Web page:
Fri. Mar 1st, 2024

Suffering from dementia, will the man accused of a murder committed in 1975 go to trial?

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A photo of Rodney Nichols, now 81, published in 2016 in the South Florida Sun Sentinel. (Archive photo)


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Is Rodney Nichols fit to stand trial for murder?

That's the question his lawyer wants to answer, who questions the mental abilities of the 81-year-old man who is accused of killing his partner in Montreal more than 48 years ago, in 1975.

During an appearance Thursday in the Ontario Court of Justice, lawyer Laura Metcalfe said a nurse at the Ottawa Detention Center, as well as a lawyer in the United States, recently raised questions about the mental abilities of the accused. Following her own interactions with the accused, she says she shares their concerns.

Laura Metcalfe therefore requests an evaluation lasting five days of Rodney Nichols' fitness to stand trial.

The request could be authorized by the Ontario Court of Justice at a reappearance this Friday, and the assessment would take place at the Ottawa-Carleton Detention Center where Rodney Nichols is currently being held.

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Rodney Nichols is at the Ottawa-Carleton Detention Centre. (File photo)

This summer, Rodney Nichols' lawyer said he was far from sure his client understood the extradition proceedings against him. At the time, Rodney Nichols was living in Florida and Canadian authorities had initiated procedures to repatriate him to the country so that he could stand trial for murder.

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Mr. Nichols suffers from dementia and there are serious doubts as to whether he is truly aware of what is happening on a day-to-day basis.

A quote from Rodney Nichols' lawyers in a court filing in Florida This Summer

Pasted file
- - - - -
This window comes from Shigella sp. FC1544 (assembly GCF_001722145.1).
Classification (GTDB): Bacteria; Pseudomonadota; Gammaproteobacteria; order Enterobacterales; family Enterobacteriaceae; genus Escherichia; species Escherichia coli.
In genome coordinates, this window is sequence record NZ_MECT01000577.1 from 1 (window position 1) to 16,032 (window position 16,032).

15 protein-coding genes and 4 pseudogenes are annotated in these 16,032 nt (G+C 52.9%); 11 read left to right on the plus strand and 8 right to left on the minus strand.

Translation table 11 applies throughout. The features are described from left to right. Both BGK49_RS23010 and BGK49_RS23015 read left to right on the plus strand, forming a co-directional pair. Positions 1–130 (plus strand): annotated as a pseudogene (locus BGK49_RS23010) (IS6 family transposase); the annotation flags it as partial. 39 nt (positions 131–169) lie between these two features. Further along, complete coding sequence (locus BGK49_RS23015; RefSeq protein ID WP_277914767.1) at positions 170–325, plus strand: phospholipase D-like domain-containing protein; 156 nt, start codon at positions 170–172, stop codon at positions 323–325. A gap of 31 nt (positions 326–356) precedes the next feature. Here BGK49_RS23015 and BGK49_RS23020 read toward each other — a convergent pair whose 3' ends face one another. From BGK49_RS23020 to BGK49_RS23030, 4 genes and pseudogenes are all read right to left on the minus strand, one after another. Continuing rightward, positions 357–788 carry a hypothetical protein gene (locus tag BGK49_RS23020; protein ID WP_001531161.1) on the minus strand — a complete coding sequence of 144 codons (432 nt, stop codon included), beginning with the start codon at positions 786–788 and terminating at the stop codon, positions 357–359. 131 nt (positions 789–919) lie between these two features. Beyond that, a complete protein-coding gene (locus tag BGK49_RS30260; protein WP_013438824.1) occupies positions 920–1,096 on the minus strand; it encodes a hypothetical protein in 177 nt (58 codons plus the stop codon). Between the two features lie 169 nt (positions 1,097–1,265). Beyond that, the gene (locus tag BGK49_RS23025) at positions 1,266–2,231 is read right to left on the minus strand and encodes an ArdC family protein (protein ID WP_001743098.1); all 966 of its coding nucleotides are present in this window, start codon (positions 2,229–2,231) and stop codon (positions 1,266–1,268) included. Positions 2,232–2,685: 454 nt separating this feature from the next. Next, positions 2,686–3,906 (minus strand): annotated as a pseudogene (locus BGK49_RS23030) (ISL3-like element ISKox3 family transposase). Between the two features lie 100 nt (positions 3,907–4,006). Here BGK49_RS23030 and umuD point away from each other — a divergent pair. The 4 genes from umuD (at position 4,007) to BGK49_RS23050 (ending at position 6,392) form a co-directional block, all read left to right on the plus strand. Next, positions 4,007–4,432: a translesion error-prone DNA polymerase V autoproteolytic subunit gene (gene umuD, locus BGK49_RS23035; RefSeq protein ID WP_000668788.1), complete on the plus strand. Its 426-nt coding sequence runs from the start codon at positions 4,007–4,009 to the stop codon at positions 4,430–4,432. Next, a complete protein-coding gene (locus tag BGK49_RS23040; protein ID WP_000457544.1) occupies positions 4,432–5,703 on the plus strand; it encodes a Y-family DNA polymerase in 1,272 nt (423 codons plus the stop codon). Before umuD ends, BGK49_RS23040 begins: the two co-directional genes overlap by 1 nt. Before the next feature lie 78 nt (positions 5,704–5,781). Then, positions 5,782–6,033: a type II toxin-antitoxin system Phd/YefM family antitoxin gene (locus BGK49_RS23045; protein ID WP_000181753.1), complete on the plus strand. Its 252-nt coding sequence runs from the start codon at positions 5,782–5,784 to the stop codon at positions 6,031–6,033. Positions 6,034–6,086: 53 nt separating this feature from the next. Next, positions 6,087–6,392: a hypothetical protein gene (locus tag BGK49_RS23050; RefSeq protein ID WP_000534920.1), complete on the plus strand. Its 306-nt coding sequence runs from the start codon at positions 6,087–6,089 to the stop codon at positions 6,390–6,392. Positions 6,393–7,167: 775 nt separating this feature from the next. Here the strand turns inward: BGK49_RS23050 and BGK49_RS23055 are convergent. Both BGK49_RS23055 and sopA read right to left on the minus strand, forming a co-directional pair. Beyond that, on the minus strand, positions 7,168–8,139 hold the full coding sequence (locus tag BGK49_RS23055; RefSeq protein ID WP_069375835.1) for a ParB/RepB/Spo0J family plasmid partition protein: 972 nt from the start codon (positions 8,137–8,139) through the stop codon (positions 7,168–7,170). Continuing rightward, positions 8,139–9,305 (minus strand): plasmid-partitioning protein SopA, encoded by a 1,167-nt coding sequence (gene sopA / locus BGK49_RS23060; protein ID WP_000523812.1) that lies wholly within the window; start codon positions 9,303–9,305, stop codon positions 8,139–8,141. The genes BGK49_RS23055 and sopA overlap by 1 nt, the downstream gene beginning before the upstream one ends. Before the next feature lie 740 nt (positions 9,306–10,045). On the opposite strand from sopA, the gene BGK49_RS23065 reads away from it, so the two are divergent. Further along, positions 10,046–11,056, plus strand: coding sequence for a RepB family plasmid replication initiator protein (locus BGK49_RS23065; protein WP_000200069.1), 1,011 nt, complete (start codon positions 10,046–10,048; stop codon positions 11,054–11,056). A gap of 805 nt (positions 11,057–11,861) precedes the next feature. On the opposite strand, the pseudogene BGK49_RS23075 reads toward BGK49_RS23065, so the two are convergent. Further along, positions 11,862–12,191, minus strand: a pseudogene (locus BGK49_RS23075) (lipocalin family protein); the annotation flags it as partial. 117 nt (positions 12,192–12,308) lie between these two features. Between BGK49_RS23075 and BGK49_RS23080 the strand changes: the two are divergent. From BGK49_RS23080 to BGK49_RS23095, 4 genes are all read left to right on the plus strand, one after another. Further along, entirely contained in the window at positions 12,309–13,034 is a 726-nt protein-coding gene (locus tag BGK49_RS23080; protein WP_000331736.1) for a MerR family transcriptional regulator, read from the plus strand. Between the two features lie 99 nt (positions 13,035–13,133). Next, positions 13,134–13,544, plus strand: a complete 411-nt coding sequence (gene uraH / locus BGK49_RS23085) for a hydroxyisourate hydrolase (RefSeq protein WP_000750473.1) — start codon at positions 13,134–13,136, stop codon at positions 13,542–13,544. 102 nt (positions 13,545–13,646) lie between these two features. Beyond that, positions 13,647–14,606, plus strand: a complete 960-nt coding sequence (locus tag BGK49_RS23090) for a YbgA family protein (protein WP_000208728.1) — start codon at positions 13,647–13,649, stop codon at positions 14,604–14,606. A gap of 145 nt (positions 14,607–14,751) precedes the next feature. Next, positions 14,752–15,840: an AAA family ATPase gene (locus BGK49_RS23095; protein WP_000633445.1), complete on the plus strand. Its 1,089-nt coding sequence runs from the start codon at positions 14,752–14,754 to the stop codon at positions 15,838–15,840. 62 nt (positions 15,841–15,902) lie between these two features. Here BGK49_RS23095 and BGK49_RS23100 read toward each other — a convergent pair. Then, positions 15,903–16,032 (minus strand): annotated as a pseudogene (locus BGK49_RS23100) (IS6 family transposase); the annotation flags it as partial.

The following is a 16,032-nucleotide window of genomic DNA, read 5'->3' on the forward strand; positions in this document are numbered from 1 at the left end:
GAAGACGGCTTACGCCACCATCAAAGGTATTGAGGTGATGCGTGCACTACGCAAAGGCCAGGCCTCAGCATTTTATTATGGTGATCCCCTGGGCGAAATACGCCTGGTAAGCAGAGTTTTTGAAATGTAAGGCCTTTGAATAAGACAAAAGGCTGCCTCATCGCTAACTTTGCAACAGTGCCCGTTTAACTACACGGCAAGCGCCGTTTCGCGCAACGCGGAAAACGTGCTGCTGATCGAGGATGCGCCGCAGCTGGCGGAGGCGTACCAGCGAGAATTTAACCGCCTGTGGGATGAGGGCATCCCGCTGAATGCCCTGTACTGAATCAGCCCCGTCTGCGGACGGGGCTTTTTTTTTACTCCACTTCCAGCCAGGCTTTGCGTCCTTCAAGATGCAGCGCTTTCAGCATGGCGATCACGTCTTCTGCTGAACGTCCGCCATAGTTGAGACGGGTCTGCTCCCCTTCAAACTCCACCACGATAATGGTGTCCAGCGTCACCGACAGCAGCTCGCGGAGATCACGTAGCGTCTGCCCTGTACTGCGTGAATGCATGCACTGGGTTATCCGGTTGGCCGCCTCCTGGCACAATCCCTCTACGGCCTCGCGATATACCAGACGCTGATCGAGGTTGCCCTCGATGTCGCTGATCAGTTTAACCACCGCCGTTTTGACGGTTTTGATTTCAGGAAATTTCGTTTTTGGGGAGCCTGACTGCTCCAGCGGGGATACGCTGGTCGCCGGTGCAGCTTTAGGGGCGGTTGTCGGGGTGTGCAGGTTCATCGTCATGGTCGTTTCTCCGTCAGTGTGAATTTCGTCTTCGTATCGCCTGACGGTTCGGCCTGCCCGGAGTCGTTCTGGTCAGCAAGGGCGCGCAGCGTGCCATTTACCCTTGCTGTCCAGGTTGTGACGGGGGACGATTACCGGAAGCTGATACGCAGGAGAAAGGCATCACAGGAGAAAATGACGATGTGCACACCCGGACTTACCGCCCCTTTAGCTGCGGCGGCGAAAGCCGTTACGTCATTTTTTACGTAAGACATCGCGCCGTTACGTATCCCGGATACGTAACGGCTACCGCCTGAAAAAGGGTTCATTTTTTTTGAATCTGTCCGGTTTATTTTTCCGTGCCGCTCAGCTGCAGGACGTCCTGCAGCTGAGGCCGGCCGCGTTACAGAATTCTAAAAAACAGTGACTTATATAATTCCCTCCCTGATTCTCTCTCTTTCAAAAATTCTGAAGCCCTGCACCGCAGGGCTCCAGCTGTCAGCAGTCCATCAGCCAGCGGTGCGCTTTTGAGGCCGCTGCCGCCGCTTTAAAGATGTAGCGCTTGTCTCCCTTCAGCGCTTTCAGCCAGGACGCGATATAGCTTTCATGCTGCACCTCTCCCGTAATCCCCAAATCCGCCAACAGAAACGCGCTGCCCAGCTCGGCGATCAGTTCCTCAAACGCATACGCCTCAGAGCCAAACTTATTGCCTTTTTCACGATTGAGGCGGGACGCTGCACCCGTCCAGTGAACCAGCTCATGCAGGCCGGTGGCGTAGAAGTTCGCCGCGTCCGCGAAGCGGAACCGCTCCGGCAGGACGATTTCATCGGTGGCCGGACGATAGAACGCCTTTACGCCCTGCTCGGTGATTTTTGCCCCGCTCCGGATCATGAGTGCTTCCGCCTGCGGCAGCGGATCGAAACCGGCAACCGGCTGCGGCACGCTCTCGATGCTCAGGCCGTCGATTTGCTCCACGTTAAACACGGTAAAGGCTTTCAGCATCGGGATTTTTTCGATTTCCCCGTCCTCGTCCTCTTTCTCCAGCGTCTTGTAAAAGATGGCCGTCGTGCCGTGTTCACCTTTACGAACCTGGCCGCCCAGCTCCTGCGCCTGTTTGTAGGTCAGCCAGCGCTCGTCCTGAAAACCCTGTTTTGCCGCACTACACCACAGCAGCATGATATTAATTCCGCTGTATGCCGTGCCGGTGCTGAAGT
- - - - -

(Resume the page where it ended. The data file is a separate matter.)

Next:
Despite concerns from his lawyers, the extradition request was approved and Rodney Nichols returned to Canada earlier this month .

An expert in criminal law, Montreal lawyer Andrew Barbicki, explains that the issues to be determined during this assessment will include the accused's ability to understand and participate in legal proceedings, and to give instructions to his lawyer.

If Rodney Nichols is found unfit to stand trial, it will be up to the Ontario Review Board to determine whether he is released following the stay of proceedings, or kept in custody for treatment.

It is too early to know whether the latter could return to Florida, where he lived before being extradited.

It's a unique case […] As for how the court will decide, it's difficult to be expected.

A quote from Andrew Barbicki, criminal lawyer

At the time of the alleged events, Rodney Nichols was a star player on the Westmount rugby team. He had just moved into a house in Montreal with Jewell Parchman Langford, a woman from Tennessee whom he had met in Florida.

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The photo of Jewell Langford and his clay bust created in 2017 by the Ontario Provincial Police in an attempt to identify him . (Archive image)

A few days later, the 48-year-old woman stopped giving news to her family in the United States.< /p>

His body was then found in the Nation River, along Highway 417 between Montreal and Ottawa. For over 40 years, mystery surrounded the discovery of this body, as no one could identify the victim.

The case moved forward quickly beginning in 2020 when the Ontario Provincial Police (OPP) identified the woman through advances in DNA and the use of genetic genealogy.

This discovery led the OPP, which was leading the investigation, to work with the Montreal police on the case, given that Jewell Parchman Langford's family was there reported his disappearance in 1975. At the time, police did not make the connection between the disappearance reported in Montreal and the discovery of the body in Ontario, about 150 kilometers to the west.

Investigators believe that Rodney Nichols knowingly lied to Montreal police officers during an interview on June 7, 1975, in order to cover up his role in the disappearance of his partner.

At that time, he said he had just spoken to her and that she was in Vancouver. In fact, the latter's body had been found about a month earlier.

By admin

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